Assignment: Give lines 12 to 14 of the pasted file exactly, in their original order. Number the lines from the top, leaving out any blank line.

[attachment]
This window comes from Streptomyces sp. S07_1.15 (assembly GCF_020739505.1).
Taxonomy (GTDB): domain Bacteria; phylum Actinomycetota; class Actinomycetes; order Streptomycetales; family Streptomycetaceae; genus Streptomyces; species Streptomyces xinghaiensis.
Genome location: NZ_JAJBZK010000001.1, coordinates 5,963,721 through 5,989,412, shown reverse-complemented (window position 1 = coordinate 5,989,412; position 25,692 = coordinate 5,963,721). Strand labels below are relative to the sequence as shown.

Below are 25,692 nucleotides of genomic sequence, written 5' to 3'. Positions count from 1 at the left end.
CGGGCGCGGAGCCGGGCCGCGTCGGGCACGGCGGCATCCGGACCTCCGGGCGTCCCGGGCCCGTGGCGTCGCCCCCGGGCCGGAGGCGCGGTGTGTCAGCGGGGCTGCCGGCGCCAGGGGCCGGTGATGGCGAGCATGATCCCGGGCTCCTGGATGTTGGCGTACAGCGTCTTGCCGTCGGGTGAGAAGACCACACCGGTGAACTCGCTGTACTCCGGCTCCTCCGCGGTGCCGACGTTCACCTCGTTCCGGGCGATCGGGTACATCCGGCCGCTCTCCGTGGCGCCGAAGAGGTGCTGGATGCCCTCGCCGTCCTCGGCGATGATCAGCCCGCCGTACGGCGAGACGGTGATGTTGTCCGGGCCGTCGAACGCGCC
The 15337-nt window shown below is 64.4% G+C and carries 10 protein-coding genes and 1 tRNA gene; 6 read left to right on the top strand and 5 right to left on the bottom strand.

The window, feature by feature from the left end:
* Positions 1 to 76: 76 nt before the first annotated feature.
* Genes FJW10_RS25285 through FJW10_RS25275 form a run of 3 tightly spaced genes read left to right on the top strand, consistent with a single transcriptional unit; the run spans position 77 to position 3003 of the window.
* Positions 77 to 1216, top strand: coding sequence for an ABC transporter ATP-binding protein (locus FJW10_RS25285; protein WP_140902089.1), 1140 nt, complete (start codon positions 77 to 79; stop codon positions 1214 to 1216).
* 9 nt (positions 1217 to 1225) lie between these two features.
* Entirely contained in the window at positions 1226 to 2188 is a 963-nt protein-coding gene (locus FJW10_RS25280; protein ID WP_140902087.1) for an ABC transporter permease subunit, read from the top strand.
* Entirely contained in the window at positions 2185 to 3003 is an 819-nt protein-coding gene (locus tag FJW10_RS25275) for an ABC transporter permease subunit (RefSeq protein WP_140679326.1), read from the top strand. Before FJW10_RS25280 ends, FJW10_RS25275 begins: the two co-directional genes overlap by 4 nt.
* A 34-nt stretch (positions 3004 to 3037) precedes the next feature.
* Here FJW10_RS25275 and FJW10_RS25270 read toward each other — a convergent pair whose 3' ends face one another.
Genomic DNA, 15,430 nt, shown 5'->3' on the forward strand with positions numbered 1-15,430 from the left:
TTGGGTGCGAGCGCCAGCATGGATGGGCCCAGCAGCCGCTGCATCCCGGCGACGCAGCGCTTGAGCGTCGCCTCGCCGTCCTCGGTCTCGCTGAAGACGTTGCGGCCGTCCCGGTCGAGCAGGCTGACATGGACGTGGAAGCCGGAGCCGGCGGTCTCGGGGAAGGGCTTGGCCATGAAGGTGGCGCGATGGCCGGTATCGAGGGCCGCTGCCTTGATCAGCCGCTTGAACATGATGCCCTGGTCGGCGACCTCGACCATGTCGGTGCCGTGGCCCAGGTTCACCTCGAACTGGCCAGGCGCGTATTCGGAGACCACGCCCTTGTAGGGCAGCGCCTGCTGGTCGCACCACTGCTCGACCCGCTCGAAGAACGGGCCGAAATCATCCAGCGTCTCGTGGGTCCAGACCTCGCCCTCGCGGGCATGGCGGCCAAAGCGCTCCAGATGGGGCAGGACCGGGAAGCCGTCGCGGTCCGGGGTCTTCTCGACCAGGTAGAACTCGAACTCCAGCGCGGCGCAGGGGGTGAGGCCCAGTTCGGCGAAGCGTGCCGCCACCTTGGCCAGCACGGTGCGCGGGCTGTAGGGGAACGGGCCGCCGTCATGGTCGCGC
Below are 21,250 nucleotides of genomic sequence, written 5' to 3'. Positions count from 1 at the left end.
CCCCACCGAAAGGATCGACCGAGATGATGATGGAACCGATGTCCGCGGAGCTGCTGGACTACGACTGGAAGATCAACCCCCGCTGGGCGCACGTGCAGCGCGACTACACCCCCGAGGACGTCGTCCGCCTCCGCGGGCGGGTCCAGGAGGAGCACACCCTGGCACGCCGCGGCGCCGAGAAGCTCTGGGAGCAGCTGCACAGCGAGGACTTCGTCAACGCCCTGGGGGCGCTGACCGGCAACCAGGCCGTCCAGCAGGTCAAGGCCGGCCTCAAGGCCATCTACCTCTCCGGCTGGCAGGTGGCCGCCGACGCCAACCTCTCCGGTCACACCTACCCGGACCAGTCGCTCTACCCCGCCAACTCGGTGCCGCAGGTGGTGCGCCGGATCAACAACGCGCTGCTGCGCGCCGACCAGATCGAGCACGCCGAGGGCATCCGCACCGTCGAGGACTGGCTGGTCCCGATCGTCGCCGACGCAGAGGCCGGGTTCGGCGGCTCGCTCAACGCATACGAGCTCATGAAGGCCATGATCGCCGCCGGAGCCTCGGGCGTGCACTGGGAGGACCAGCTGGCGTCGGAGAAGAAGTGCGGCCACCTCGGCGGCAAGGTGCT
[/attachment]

* Entirely contained in the window at positions 1226 to 2188 is a 963-nt protein-coding gene (locus FJW10_RS25280; protein ID WP_140902087.1) for an ABC transporter permease subunit, read from the top strand.
* Entirely contained in the window at positions 2185 to 3003 is an 819-nt protein-coding gene (locus tag FJW10_RS25275) for an ABC transporter permease subunit (RefSeq protein WP_140679326.1), read from the top strand. Before FJW10_RS25280 ends, FJW10_RS25275 begins: the two co-directional genes overlap by 4 nt.
* A 34-nt stretch (positions 3004 to 3037) precedes the next feature.